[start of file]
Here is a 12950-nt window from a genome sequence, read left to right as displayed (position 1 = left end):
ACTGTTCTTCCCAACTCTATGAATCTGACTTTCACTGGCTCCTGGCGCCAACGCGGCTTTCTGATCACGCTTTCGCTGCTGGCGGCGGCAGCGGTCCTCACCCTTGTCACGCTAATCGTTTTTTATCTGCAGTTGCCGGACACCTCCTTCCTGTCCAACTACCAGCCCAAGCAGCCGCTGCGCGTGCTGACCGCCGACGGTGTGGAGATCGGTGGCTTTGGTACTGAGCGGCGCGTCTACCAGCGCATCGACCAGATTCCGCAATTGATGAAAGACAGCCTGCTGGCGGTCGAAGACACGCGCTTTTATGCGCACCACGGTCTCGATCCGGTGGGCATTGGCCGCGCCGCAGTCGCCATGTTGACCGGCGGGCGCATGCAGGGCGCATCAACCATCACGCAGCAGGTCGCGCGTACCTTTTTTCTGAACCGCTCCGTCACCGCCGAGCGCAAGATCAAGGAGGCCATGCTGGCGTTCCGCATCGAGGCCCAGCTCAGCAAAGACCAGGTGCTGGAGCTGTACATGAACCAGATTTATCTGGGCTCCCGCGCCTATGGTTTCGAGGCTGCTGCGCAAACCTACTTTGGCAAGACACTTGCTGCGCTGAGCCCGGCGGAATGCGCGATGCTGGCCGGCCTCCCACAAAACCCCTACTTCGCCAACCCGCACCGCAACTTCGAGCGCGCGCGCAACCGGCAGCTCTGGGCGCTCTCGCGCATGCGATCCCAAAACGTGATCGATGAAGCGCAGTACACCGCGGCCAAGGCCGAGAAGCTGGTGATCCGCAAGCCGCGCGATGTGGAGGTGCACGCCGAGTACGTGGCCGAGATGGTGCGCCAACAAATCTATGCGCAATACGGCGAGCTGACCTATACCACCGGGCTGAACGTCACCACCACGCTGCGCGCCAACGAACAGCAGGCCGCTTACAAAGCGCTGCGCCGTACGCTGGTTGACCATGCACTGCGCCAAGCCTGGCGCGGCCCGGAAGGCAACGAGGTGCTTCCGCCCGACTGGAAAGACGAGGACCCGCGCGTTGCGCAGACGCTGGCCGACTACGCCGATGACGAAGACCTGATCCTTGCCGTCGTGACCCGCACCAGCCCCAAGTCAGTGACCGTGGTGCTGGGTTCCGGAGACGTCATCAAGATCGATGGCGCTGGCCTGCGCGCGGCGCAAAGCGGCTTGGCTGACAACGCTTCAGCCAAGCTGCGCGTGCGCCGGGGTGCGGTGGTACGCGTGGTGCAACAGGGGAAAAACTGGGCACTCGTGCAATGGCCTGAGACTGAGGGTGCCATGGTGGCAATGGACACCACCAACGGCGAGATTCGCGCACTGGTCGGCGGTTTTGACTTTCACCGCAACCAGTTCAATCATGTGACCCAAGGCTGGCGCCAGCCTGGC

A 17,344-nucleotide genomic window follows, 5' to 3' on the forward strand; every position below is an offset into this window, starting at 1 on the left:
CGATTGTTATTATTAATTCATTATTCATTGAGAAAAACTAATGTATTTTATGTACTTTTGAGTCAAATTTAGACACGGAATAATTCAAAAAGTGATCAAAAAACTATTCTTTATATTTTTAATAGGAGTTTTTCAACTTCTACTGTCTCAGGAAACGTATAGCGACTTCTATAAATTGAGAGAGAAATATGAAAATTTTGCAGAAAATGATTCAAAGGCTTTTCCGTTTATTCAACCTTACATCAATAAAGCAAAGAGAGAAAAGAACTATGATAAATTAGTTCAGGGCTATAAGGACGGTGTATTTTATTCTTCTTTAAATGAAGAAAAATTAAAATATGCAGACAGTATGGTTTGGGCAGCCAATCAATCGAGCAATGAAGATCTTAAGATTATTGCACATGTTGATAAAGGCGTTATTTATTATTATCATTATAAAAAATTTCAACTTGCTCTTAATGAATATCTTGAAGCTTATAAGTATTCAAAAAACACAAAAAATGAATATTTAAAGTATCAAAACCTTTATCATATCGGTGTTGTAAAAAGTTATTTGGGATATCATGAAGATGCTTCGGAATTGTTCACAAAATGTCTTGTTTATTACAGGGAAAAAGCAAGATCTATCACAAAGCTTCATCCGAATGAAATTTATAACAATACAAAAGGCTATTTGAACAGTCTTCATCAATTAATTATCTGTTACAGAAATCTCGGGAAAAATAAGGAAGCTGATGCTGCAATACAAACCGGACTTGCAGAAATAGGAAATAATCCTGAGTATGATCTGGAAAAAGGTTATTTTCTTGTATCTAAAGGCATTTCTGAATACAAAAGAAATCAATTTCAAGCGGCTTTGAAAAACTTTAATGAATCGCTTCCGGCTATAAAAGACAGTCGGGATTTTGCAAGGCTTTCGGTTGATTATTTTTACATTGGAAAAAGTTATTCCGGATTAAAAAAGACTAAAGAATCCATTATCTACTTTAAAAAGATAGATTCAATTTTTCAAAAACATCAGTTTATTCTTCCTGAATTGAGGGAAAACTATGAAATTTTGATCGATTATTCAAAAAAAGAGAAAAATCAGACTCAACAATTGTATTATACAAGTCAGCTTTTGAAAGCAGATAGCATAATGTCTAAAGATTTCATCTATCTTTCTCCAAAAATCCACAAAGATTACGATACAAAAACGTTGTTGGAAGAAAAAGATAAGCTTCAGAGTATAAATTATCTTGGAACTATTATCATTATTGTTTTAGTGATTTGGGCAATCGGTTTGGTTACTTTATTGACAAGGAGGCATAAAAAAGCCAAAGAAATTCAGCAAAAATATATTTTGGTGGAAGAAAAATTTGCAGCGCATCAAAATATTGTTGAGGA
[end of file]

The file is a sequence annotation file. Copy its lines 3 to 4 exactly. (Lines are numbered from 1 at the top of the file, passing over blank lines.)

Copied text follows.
A 17,344-nucleotide genomic window follows, 5' to 3' on the forward strand; every position below is an offset into this window, starting at 1 on the left:
CGATTGTTATTATTAATTCATTATTCATTGAGAAAAACTAATGTATTTTATGTACTTTTGAGTCAAATTTAGACACGGAATAATTCAAAAAGTGATCAAAAAACTATTCTTTATATTTTTAATAGGAGTTTTTCAACTTCTACTGTCTCAGGAAACGTATAGCGACTTCTATAAATTGAGAGAGAAATATGAAAATTTTGCAGAAAATGATTCAAAGGCTTTTCCGTTTATTCAACCTTACATCAATAAAGCAAAGAGAGAAAAGAACTATGATAAATTAGTTCAGGGCTATAAGGACGGTGTATTTTATTCTTCTTTAAATGAAGAAAAATTAAAATATGCAGACAGTATGGTTTGGGCAGCCAATCAATCGAGCAATGAAGATCTTAAGATTATTGCACATGTTGATAAAGGCGTTATTTATTATTATCATTATAAAAAATTTCAACTTGCTCTTAATGAATATCTTGAAGCTTATAAGTATTCAAAAAACACAAAAAATGAATATTTAAAGTATCAAAACCTTTATCATATCGGTGTTGTAAAAAGTTATTTGGGATATCATGAAGATGCTTCGGAATTGTTCACAAAATGTCTTGTTTATTACAGGGAAAAAGCAAGATCTATCACAAAGCTTCATCCGAATGAAATTTATAACAATACAAAAGGCTATTTGAACAGTCTTCATCAATTAATTATCTGTTACAGAAATCTCGGGAAAAATAAGGAAGCTGATGCTGCAATACAAACCGGACTTGCAGAAATAGGAAATAATCCTGAGTATGATCTGGAAAAAGGTTATTTTCTTGTATCTAAAGGCATTTCTGAATACAAAAGAAATCAATTTCAAGCGGCTTTGAAAAACTTTAATGAATCGCTTCCGGCTATAAAAGACAGTCGGGATTTTGCAAGGCTTTCGGTTGATTATTTTTACATTGGAAAAAGTTATTCCGGATTAAAAAAGACTAAAGAATCCATTATCTACTTTAAAAAGATAGATTCAATTTTTCAAAAACATCAGTTTATTCTTCCTGAATTGAGGGAAAACTATGAAATTTTGATCGATTATTCAAAAAAAGAGAAAAATCAGACTCAACAATTGTATTATACAAGTCAGCTTTTGAAAGCAGATAGCATAATGTCTAAAGATTTCATCTATCTTTCTCCAAAAATCCACAAAGATTACGATACAAAAACGTTGTTGGAAGAAAAAGATAAGCTTCAGAGTATAAATTATCTTGGAACTATTATCATTATTGTTTTAGTGATTTGGGCAATCGGTTTGGTTACTTTATTGACAAGGAGGCATAAAAAAGCCAAAGAAATTCAGCAAAAATATATTTTGGTGGAAGAAAAATTTGCAGCGCATCAAAATATTGTTGAGGA